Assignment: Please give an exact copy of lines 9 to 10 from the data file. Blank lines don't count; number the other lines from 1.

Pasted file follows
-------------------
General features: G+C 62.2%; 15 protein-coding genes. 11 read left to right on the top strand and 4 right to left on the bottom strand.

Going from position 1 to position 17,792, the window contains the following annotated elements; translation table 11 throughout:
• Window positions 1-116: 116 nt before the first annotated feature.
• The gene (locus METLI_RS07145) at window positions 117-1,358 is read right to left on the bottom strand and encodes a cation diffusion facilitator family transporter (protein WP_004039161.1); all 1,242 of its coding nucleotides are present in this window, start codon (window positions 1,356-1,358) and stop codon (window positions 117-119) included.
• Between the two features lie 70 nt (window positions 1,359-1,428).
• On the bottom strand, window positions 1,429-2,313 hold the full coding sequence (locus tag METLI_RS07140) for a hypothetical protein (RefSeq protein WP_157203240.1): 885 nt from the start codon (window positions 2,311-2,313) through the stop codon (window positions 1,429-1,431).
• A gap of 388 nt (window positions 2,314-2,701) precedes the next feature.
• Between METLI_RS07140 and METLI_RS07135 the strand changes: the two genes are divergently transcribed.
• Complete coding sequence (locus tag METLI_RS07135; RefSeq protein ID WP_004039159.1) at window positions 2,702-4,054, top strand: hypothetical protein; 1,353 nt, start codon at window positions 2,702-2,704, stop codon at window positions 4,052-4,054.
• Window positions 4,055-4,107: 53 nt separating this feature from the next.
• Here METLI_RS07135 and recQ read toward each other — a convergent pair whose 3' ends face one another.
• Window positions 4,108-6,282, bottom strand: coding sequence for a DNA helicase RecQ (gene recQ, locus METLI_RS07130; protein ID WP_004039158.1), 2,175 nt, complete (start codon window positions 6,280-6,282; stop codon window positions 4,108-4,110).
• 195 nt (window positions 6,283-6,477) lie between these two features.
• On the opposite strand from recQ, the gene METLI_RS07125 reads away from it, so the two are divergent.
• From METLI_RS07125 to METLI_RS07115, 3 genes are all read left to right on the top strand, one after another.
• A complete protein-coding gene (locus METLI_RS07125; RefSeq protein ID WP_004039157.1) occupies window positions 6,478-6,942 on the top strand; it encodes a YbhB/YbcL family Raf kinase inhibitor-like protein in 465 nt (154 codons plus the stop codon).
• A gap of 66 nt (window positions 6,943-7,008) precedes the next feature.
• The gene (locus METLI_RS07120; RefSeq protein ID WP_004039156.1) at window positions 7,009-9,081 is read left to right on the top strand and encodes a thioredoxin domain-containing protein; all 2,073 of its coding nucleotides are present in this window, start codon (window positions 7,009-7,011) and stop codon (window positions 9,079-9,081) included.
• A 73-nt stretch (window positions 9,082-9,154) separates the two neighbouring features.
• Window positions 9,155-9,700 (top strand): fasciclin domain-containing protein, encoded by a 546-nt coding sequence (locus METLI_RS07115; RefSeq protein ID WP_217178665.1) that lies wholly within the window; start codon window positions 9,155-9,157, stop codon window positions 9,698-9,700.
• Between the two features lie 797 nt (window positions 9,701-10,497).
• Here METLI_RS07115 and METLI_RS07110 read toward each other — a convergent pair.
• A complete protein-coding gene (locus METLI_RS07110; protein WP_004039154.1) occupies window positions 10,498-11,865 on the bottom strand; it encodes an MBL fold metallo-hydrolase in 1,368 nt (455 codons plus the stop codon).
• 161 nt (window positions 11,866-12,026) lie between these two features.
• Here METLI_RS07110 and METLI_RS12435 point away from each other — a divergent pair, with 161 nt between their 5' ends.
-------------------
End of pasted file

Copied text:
• Complete coding sequence (locus tag METLI_RS07135; RefSeq protein ID WP_004039159.1) at window positions 2,702-4,054, top strand: hypothetical protein; 1,353 nt, start codon at window positions 2,702-2,704, stop codon at window positions 4,052-4,054.
• Window positions 4,055-4,107: 53 nt separating this feature from the next.